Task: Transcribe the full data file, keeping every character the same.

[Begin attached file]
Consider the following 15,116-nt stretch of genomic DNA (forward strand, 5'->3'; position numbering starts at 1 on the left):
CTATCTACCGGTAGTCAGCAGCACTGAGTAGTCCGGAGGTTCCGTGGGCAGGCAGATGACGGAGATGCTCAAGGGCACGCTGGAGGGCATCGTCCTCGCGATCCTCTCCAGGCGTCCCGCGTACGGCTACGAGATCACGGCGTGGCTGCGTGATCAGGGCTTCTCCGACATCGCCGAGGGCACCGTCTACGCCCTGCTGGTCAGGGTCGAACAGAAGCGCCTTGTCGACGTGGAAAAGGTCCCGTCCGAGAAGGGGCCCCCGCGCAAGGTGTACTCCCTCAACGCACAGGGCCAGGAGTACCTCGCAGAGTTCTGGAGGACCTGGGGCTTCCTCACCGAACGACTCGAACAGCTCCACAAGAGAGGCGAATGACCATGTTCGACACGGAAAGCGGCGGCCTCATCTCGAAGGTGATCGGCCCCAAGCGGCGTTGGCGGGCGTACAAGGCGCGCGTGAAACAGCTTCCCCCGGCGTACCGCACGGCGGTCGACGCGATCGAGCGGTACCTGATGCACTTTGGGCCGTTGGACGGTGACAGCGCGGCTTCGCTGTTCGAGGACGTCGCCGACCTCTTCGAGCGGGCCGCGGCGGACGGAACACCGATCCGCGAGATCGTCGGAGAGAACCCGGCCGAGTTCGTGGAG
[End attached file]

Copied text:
Consider the following 15,116-nt stretch of genomic DNA (forward strand, 5'->3'; position numbering starts at 1 on the left):
CTATCTACCGGTAGTCAGCAGCACTGAGTAGTCCGGAGGTTCCGTGGGCAGGCAGATGACGGAGATGCTCAAGGGCACGCTGGAGGGCATCGTCCTCGCGATCCTCTCCAGGCGTCCCGCGTACGGCTACGAGATCACGGCGTGGCTGCGTGATCAGGGCTTCTCCGACATCGCCGAGGGCACCGTCTACGCCCTGCTGGTCAGGGTCGAACAGAAGCGCCTTGTCGACGTGGAAAAGGTCCCGTCCGAGAAGGGGCCCCCGCGCAAGGTGTACTCCCTCAACGCACAGGGCCAGGAGTACCTCGCAGAGTTCTGGAGGACCTGGGGCTTCCTCACCGAACGACTCGAACAGCTCCACAAGAGAGGCGAATGACCATGTTCGACACGGAAAGCGGCGGCCTCATCTCGAAGGTGATCGGCCCCAAGCGGCGTTGGCGGGCGTACAAGGCGCGCGTGAAACAGCTTCCCCCGGCGTACCGCACGGCGGTCGACGCGATCGAGCGGTACCTGATGCACTTTGGGCCGTTGGACGGTGACAGCGCGGCTTCGCTGTTCGAGGACGTCGCCGACCTCTTCGAGCGGGCCGCGGCGGACGGAACACCGATCCGCGAGATCGTCGGAGAGAACCCGGCCGAGTTCGTGGAG